Once you feel you have a good understanding of your child’s strengths and abilities, finding the best curriculum to foster these skills is made easier. The majority of parents will be presented with a choice of international schools, which fall into four main curricula
• American curriculum
• British curriculum
• International Baccalaureate curriculum
• Other national curricula (French, German, Japanese, Canadian, Australian, etc.)
Each system has its advantages and disadvantages and of course, each school has its own strengths and weaknesses within their particular curriculum. There are also other curricula, which do not fall into any of these categories, but may be developed by an individual school, or by individual people.
The American curriculum
In the United States each individual state is responsible for its own curriculum and educational process. This means that the curriculum offered will vary from one American overseas school to the next. The curriculum continually evolves and it is based on learning standards and benchmarks. International American schools generally have higher standards than the public system schools within the US and they have to be accredited by one of four national non-governmental agencies. To gain accreditation, the school’s curriculum must be in line with the standards determined by the organization (e.g. the Western Association of Schools and Colleges, WASC).
In Thailand, schooling for children under an American state curriculum may begin at the age of five or less in pre-schools or kindergartens. Learning at these ages is less academic-based and is more intended to introduce children to a school’s social environment, although all schools will offer some degree of alphabetic and numerical teaching. Elementary, Middle School and High School education covers children from the ages of 6- to 18-years-old and most schools will require that students take examinations in core subject areas to enable students to graduate with an Americanbased high school diploma.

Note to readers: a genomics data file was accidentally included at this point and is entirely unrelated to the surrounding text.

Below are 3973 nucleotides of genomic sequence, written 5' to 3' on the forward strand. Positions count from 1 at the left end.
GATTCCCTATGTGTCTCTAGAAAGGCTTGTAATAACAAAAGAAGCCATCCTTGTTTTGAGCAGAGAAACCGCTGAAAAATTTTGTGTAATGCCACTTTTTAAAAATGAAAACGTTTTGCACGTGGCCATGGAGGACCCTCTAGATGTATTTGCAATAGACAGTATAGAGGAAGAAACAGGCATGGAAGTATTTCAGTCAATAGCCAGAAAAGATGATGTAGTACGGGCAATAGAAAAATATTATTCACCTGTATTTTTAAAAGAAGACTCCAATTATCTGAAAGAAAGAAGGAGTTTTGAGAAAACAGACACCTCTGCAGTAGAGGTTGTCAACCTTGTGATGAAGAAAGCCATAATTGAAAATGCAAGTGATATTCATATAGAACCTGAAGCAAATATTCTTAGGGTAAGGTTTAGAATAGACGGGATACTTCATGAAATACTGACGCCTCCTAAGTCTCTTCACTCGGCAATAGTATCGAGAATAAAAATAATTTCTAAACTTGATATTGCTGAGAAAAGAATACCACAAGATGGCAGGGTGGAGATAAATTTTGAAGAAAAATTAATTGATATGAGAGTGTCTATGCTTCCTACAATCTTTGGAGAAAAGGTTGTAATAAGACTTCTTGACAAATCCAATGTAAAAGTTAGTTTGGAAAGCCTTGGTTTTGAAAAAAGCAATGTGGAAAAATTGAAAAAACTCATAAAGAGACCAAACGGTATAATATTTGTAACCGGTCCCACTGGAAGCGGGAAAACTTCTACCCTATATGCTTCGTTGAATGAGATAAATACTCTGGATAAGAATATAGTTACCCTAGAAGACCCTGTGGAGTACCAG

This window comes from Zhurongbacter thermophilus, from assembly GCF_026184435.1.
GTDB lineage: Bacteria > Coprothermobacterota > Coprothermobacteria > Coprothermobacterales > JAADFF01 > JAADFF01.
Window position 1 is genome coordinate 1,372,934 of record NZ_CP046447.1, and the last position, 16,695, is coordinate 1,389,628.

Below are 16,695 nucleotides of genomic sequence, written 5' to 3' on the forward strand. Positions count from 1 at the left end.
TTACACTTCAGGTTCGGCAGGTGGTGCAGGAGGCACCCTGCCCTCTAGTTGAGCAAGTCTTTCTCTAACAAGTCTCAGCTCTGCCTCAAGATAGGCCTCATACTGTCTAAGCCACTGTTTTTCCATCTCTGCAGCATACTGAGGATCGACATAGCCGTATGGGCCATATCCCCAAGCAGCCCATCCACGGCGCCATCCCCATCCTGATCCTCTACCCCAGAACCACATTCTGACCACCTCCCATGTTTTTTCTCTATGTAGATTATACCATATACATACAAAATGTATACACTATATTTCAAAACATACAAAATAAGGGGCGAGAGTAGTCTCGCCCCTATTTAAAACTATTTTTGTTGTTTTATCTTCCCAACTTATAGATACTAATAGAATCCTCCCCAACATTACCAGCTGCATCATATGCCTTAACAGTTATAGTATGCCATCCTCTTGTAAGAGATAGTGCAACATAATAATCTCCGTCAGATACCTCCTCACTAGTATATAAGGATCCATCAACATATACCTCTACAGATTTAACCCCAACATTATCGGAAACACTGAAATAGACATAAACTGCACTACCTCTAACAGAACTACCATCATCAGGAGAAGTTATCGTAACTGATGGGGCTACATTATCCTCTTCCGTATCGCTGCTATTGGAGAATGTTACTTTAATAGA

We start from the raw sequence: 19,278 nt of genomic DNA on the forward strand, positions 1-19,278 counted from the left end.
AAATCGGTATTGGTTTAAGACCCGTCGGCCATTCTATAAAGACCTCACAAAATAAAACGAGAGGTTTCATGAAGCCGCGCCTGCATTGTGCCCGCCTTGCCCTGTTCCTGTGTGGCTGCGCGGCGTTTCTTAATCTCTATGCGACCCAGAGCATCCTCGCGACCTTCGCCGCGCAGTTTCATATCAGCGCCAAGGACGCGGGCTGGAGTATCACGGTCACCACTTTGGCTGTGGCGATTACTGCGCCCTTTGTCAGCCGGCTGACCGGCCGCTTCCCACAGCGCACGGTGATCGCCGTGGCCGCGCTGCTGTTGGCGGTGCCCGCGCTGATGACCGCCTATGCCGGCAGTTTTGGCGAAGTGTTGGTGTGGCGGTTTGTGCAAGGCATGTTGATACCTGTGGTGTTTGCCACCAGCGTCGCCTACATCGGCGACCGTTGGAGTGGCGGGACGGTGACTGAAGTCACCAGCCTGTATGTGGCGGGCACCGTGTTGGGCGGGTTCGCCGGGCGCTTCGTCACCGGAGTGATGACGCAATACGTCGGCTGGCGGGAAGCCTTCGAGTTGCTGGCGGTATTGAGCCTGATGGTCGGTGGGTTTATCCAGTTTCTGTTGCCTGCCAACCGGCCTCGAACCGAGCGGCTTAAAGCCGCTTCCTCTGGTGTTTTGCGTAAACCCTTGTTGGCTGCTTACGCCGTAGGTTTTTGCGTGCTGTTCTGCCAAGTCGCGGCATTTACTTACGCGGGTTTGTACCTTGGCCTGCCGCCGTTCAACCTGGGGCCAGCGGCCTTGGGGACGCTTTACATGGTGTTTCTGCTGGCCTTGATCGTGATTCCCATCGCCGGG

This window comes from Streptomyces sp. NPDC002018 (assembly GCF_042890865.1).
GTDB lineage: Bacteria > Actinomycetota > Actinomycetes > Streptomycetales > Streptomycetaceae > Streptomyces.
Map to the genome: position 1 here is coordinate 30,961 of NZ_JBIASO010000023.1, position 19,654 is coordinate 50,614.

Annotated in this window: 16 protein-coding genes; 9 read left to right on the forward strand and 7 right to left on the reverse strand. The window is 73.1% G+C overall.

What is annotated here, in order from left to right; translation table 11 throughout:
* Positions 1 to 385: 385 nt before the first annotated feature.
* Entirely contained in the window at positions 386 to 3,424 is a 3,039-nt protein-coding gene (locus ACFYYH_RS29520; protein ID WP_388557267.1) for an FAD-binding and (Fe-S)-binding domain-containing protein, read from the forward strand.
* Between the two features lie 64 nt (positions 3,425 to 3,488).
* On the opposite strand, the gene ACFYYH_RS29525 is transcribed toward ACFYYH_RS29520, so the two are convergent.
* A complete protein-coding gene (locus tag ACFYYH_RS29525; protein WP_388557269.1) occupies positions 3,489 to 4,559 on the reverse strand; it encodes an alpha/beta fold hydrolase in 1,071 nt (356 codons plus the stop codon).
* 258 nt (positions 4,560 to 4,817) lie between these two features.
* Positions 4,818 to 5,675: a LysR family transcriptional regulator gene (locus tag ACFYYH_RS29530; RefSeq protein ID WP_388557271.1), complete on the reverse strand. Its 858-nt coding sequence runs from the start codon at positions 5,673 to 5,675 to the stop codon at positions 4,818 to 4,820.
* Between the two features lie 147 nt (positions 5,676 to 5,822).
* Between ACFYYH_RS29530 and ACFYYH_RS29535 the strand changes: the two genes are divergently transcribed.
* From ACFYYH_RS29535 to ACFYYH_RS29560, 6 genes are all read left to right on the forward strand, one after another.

Students may also take external exams, such as Advanced Placements (AP), which strengthen university applications. Depending upon the specific admissions requirements of each college or university, the majority of overseas students looking to be offered a placement at a U.S. college must also complete the external SATs or other college entrance examinations to whatever level the university prescribes.
In line with schools within the United States, schools in Thailand offering an American-based curriculum will balance academic life with a rich and diverse array of community activities including sport, the arts, scholastic-based clubs, and a number of tutoring and mentoring enterprises.